Economy

Use public sector lands for Make in India-like businesses, suggests Economic Survey

It also recommends the use of public lands for start-ups and industrial clusters

 
By Kundan Pandey
Last Updated: Friday 26 February 2016
Most public sector firms occupy relatively large tracts of land in desirable locations, says the Survey (Photo: Kanchan Kumar Agrawal)
Most public sector firms occupy relatively large tracts of land in desirable locations, says the Survey (Photo: Kanchan Kumar Agrawal) Most public sector firms occupy relatively large tracts of land in desirable locations, says the Survey (Photo: Kanchan Kumar Agrawal)

The Economic Survey tabled on Friday has suggested that lands occupied by the public sector be converted for use by businesses under campaigns launched by Prime Minister Narendra Modi such as “Make in India” and “Smart City”.

The second chapter of the survey (volume 1)—The Chakravyuha Challenge of the Indian Economy—makes a case for utilising publicly-owned land for other purposes.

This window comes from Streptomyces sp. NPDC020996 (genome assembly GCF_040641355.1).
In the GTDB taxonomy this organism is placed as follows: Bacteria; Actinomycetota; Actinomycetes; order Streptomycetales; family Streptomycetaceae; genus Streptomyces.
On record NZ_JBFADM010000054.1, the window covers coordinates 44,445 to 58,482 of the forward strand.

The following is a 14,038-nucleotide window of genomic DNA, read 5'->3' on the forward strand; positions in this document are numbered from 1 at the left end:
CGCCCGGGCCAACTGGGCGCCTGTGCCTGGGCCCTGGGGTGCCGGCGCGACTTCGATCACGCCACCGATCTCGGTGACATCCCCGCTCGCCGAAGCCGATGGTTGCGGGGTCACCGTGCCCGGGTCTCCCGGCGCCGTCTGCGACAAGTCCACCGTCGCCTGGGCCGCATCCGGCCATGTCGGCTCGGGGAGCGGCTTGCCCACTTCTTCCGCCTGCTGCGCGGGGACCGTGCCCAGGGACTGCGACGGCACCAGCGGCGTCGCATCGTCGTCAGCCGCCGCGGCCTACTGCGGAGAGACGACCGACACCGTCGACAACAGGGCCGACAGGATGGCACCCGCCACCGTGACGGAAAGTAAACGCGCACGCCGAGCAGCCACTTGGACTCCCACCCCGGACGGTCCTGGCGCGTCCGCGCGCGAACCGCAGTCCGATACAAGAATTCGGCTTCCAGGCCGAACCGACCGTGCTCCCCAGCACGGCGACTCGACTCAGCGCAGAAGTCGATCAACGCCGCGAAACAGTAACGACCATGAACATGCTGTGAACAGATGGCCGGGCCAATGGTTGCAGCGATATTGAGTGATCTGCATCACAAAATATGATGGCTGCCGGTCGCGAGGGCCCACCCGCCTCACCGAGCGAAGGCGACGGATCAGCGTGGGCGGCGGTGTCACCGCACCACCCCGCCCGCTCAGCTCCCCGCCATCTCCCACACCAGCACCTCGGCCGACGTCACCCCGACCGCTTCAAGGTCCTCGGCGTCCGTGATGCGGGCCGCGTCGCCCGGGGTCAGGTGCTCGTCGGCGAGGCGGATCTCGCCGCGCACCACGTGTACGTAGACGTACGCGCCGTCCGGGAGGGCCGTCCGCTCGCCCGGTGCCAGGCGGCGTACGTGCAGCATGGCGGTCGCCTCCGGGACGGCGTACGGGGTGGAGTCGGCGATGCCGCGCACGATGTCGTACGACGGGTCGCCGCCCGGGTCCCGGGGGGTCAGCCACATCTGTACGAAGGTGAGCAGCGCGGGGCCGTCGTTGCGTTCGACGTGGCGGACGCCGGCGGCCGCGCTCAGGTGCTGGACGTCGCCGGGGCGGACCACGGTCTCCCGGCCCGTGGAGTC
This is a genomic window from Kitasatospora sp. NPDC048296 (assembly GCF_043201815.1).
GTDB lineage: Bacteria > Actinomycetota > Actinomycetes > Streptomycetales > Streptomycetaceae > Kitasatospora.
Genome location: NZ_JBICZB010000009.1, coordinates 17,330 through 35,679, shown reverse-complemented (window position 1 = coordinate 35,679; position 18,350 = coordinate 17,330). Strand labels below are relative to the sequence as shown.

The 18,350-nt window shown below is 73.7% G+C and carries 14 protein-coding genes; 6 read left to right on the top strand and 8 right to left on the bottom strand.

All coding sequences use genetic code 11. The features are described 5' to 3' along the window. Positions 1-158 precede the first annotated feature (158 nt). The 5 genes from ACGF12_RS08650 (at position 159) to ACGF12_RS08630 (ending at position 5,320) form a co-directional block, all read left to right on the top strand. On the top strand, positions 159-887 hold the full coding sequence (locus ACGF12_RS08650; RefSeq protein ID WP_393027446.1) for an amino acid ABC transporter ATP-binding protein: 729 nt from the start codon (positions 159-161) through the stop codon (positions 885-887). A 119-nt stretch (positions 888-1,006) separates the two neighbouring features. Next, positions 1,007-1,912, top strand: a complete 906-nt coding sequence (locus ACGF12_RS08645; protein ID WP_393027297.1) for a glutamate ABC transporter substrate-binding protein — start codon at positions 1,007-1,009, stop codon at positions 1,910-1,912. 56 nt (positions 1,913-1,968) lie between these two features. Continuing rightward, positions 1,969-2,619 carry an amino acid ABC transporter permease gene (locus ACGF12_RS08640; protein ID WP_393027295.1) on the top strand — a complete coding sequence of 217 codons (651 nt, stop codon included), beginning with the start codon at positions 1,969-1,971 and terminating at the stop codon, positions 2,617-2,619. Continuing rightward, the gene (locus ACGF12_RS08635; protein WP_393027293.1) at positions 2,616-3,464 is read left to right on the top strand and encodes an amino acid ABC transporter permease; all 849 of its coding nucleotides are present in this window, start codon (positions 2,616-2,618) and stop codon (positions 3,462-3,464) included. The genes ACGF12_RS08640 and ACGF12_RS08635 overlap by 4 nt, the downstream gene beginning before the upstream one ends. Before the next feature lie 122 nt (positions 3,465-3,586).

It says, “Most public sector firms occupy relatively large tracts of land in desirable locations. Parts of this land can be converted into land banks and made into vehicles for promoting the 'Make in India' and Smart City campaigns.”

The chapter also mentions a smooth exit for such businesses in case of unprofitability. It further argues that if the land is in dense urban areas, it could be used to develop ecosystems to nurture start-ups and if located in smaller towns and cities, it could be used to develop sites for industrial clusters.

On privatisation

The Survey provides possible solutions to challenges of privatisation. It says, “In many cases where public sector firms need to be privatised, the problems of exit arise because of opposition from existing managers or employees’ interests. But in some instances, such action can be converted into opportunities. For example, resources earned from privatisation could be earmarked for employee compensation and retraining.”

On reservation

The Survey supports continuing with the existing policy of reservation in case of privatisation. It says, “One concern with privatisation is the fear that social policies—of reservation for example—will become casualties when the underlying assets move from public sector to private sector control. Credibly ensuring that such policies will be maintained will be necessary to secure wider social acceptability for exit.”

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